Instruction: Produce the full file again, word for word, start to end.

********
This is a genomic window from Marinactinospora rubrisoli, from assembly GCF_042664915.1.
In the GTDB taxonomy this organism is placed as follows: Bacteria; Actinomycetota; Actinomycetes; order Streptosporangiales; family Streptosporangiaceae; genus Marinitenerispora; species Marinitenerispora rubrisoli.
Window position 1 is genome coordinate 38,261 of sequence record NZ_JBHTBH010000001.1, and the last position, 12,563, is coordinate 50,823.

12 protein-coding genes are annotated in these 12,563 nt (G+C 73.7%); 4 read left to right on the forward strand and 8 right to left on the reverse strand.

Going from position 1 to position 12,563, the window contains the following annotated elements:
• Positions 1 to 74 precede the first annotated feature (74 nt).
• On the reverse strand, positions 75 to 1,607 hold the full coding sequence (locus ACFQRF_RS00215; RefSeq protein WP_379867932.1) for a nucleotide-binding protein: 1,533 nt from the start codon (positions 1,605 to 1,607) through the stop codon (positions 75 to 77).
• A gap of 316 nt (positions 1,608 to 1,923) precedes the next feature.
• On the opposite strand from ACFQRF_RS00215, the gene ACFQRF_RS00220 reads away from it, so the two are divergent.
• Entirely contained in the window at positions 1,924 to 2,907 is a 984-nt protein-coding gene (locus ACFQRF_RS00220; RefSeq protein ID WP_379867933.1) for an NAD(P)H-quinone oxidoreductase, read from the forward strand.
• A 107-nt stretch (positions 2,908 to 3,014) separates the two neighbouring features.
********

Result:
This is a genomic window from Marinactinospora rubrisoli, from assembly GCF_042664915.1.
In the GTDB taxonomy this organism is placed as follows: Bacteria; Actinomycetota; Actinomycetes; order Streptosporangiales; family Streptosporangiaceae; genus Marinitenerispora; species Marinitenerispora rubrisoli.
Window position 1 is genome coordinate 38,261 of sequence record NZ_JBHTBH010000001.1, and the last position, 12,563, is coordinate 50,823.

12 protein-coding genes are annotated in these 12,563 nt (G+C 73.7%); 4 read left to right on the forward strand and 8 right to left on the reverse strand.

Going from position 1 to position 12,563, the window contains the following annotated elements:
• Positions 1 to 74 precede the first annotated feature (74 nt).
• On the reverse strand, positions 75 to 1,607 hold the full coding sequence (locus ACFQRF_RS00215; RefSeq protein WP_379867932.1) for a nucleotide-binding protein: 1,533 nt from the start codon (positions 1,605 to 1,607) through the stop codon (positions 75 to 77).
• A gap of 316 nt (positions 1,608 to 1,923) precedes the next feature.
• On the opposite strand from ACFQRF_RS00215, the gene ACFQRF_RS00220 reads away from it, so the two are divergent.
• Entirely contained in the window at positions 1,924 to 2,907 is a 984-nt protein-coding gene (locus ACFQRF_RS00220; RefSeq protein ID WP_379867933.1) for an NAD(P)H-quinone oxidoreductase, read from the forward strand.
• A 107-nt stretch (positions 2,908 to 3,014) separates the two neighbouring features.